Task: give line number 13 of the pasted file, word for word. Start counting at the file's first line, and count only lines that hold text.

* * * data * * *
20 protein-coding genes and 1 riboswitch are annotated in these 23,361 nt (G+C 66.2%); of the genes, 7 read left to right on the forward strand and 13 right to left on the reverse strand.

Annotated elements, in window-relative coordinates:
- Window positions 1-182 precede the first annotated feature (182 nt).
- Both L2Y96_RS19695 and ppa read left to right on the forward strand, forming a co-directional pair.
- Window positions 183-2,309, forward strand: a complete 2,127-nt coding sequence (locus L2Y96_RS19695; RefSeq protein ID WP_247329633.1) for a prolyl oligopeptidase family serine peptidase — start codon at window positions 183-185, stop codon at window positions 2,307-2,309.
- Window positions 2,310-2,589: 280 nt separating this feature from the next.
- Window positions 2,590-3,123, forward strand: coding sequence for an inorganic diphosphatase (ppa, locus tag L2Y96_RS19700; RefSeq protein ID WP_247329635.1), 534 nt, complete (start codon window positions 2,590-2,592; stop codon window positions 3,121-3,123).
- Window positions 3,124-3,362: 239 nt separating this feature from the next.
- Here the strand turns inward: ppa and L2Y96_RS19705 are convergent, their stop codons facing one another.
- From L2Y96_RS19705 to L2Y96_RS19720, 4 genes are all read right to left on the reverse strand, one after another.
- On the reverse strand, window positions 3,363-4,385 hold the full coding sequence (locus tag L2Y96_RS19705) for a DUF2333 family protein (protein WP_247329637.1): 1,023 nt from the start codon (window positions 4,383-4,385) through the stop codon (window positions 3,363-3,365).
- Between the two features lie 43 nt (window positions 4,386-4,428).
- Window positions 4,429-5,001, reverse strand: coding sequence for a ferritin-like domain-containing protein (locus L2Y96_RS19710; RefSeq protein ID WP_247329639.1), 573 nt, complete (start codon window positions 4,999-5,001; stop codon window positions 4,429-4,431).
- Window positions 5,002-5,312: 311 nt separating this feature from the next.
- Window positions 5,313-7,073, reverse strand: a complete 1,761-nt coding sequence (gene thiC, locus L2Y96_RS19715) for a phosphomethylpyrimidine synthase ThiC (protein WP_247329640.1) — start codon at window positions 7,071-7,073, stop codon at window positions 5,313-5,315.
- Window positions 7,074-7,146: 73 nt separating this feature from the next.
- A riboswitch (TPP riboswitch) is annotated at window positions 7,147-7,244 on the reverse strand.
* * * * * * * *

- Window positions 4,429-5,001, reverse strand: coding sequence for a ferritin-like domain-containing protein (locus L2Y96_RS19710; RefSeq protein ID WP_247329639.1), 573 nt, complete (start codon window positions 4,999-5,001; stop codon window positions 4,429-4,431).